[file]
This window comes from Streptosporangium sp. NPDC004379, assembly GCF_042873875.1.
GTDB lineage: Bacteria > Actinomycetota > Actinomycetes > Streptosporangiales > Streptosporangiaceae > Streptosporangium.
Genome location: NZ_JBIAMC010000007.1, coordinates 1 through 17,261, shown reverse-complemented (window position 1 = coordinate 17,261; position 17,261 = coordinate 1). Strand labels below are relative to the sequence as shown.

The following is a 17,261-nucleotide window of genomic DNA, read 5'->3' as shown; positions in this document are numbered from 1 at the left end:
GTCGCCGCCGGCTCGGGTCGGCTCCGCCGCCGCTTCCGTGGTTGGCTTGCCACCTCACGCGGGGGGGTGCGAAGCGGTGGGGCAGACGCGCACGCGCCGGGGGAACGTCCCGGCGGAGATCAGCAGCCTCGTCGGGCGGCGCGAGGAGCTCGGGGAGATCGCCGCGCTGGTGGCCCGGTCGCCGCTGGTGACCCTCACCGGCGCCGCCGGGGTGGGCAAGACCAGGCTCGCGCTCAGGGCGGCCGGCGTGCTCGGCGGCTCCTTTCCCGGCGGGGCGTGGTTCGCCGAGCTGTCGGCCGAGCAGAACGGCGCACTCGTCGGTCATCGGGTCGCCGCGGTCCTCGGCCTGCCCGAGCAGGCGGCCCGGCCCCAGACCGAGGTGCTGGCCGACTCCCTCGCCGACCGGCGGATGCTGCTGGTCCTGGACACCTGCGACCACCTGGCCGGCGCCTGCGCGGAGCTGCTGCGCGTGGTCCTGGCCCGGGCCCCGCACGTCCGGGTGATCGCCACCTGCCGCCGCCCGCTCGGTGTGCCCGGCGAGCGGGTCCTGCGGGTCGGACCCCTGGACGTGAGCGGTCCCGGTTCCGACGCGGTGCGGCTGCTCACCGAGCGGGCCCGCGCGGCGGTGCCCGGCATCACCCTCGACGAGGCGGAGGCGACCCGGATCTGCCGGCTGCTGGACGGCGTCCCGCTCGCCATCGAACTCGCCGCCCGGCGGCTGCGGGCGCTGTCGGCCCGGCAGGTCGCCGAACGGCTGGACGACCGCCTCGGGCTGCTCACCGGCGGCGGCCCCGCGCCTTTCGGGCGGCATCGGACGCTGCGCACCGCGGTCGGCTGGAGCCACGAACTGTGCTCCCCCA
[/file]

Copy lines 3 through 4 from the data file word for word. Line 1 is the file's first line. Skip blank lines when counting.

Genome location: NZ_JBIAMC010000007.1, coordinates 1 through 17,261, shown reverse-complemented (window position 1 = coordinate 17,261; position 17,261 = coordinate 1). Strand labels below are relative to the sequence as shown.

The following is a 17,261-nucleotide window of genomic DNA, read 5'->3' as shown; positions in this document are numbered from 1 at the left end: